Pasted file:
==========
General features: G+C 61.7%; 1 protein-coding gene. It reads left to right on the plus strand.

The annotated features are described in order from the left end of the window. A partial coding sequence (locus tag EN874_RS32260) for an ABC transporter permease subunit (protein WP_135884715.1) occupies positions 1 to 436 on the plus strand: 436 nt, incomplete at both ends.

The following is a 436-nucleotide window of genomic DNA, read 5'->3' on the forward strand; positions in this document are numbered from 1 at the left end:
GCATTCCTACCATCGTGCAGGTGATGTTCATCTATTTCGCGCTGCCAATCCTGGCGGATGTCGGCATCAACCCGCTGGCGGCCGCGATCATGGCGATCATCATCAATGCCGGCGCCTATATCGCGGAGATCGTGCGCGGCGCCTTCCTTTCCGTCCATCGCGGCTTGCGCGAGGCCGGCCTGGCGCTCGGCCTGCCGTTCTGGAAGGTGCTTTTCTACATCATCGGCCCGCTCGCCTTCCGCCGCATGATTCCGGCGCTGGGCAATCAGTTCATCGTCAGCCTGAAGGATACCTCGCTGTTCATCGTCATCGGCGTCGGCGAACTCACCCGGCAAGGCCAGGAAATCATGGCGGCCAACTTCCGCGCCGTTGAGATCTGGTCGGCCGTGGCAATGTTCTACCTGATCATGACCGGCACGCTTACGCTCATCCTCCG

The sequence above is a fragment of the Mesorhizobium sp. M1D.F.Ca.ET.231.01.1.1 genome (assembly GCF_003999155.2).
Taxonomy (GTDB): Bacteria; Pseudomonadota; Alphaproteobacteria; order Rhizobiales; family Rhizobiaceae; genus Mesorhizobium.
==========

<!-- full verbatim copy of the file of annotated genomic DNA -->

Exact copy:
General features: G+C 61.7%; 1 protein-coding gene. It reads left to right on the plus strand.

The annotated features are described in order from the left end of the window. A partial coding sequence (locus tag EN874_RS32260) for an ABC transporter permease subunit (protein WP_135884715.1) occupies positions 1 to 436 on the plus strand: 436 nt, incomplete at both ends.

The following is a 436-nucleotide window of genomic DNA, read 5'->3' on the forward strand; positions in this document are numbered from 1 at the left end:
GCATTCCTACCATCGTGCAGGTGATGTTCATCTATTTCGCGCTGCCAATCCTGGCGGATGTCGGCATCAACCCGCTGGCGGCCGCGATCATGGCGATCATCATCAATGCCGGCGCCTATATCGCGGAGATCGTGCGCGGCGCCTTCCTTTCCGTCCATCGCGGCTTGCGCGAGGCCGGCCTGGCGCTCGGCCTGCCGTTCTGGAAGGTGCTTTTCTACATCATCGGCCCGCTCGCCTTCCGCCGCATGATTCCGGCGCTGGGCAATCAGTTCATCGTCAGCCTGAAGGATACCTCGCTGTTCATCGTCATCGGCGTCGGCGAACTCACCCGGCAAGGCCAGGAAATCATGGCGGCCAACTTCCGCGCCGTTGAGATCTGGTCGGCCGTGGCAATGTTCTACCTGATCATGACCGGCACGCTTACGCTCATCCTCCG

The sequence above is a fragment of the Mesorhizobium sp. M1D.F.Ca.ET.231.01.1.1 genome (assembly GCF_003999155.2).
Taxonomy (GTDB): Bacteria; Pseudomonadota; Alphaproteobacteria; order Rhizobiales; family Rhizobiaceae; genus Mesorhizobium.